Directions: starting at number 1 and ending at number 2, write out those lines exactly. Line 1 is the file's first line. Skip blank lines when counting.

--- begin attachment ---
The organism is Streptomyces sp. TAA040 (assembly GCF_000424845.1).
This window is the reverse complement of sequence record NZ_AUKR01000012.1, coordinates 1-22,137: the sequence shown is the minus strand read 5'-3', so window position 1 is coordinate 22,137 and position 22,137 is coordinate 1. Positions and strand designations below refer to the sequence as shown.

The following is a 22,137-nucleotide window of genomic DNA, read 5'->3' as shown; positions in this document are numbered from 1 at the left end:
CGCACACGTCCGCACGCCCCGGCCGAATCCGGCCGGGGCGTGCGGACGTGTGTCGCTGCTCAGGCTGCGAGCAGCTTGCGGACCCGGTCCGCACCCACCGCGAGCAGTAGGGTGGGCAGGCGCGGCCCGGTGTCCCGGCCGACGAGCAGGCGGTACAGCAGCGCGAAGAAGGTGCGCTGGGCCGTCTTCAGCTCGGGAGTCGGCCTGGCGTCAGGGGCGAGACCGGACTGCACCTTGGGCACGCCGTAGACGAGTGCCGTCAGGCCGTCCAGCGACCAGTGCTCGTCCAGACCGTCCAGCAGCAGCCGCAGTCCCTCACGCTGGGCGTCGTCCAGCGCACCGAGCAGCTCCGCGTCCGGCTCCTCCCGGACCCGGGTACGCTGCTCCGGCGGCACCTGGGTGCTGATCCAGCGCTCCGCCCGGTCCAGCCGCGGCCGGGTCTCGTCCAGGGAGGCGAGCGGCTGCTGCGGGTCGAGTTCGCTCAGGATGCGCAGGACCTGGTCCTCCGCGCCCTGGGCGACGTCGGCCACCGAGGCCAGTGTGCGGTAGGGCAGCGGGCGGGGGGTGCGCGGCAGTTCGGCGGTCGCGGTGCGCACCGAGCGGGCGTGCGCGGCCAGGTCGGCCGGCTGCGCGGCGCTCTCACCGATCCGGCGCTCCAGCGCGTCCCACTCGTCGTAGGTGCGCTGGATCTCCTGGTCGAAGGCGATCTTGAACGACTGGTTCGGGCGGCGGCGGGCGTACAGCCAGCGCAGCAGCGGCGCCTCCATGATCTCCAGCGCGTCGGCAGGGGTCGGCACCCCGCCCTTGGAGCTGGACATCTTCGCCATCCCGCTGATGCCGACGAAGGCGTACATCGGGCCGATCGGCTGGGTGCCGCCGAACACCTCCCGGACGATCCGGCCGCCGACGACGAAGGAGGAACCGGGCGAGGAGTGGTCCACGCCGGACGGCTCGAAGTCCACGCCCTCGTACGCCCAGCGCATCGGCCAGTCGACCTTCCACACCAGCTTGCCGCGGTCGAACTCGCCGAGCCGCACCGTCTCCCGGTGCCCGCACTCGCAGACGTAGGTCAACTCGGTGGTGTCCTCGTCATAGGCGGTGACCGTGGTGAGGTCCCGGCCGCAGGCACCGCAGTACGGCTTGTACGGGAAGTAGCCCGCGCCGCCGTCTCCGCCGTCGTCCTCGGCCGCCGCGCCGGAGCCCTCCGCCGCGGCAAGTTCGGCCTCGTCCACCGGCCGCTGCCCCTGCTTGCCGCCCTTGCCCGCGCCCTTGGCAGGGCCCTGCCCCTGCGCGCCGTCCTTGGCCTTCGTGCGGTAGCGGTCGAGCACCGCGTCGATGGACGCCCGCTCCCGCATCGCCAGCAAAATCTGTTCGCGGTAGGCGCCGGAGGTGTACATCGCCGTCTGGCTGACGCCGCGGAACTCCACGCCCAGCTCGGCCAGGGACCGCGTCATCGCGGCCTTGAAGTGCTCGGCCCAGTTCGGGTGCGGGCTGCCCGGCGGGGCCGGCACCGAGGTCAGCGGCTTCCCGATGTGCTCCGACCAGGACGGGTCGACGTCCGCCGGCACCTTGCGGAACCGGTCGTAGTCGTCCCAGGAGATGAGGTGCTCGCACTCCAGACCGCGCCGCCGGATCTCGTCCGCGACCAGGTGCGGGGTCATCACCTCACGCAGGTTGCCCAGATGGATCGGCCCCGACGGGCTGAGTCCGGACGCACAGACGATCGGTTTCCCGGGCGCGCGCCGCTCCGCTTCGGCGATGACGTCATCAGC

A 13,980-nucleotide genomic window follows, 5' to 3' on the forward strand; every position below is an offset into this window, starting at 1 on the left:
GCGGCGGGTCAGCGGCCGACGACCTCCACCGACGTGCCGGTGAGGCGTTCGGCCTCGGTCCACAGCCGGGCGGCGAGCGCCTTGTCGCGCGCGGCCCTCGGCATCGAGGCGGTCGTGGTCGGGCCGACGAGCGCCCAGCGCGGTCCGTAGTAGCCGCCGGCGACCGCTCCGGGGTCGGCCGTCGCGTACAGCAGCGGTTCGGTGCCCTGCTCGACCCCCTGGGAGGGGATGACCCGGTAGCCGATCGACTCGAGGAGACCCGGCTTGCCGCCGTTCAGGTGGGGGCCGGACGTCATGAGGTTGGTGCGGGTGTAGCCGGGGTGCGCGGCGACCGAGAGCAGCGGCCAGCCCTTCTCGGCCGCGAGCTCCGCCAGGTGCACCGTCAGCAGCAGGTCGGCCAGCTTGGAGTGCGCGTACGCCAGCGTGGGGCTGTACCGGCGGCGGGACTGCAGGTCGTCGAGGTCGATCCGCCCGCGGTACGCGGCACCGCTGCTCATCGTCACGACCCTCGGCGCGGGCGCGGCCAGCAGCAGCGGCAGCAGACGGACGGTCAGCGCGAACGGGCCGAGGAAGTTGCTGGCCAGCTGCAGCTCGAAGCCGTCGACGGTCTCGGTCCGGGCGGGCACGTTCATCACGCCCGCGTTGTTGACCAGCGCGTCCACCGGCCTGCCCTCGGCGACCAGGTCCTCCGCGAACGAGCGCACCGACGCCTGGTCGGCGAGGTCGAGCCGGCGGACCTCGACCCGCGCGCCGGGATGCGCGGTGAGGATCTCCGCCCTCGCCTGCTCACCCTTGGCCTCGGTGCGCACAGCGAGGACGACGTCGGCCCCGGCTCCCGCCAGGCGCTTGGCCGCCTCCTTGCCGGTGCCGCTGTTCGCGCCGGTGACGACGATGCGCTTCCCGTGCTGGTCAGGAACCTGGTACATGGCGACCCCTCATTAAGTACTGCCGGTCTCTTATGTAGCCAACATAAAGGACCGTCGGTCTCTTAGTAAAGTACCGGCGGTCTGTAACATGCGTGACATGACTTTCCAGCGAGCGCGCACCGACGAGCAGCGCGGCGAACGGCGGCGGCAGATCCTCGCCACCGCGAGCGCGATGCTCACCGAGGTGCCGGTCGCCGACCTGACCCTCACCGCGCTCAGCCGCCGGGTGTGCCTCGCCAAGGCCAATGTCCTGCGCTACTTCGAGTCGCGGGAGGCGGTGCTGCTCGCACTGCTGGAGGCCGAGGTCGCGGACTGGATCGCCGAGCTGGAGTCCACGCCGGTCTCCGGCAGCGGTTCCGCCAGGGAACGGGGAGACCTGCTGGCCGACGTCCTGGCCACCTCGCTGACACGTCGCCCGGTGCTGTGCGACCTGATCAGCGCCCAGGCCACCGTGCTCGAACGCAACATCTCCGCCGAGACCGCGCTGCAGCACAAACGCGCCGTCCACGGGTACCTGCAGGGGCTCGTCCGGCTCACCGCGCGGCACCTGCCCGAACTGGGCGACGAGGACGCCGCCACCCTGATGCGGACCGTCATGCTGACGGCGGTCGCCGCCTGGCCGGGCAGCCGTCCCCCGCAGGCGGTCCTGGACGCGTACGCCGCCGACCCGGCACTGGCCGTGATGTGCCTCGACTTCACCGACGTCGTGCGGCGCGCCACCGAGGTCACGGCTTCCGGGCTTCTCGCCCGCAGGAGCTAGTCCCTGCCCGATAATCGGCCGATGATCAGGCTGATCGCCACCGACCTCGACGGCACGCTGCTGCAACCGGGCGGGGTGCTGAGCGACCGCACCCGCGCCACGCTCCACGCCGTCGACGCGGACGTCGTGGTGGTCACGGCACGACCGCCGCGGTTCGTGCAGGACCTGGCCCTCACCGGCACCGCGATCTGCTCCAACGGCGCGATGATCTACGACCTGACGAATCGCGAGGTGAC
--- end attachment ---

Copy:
The organism is Streptomyces sp. TAA040 (assembly GCF_000424845.1).
This window is the reverse complement of sequence record NZ_AUKR01000012.1, coordinates 1-22,137: the sequence shown is the minus strand read 5'-3', so window position 1 is coordinate 22,137 and position 22,137 is coordinate 1. Positions and strand designations below refer to the sequence as shown.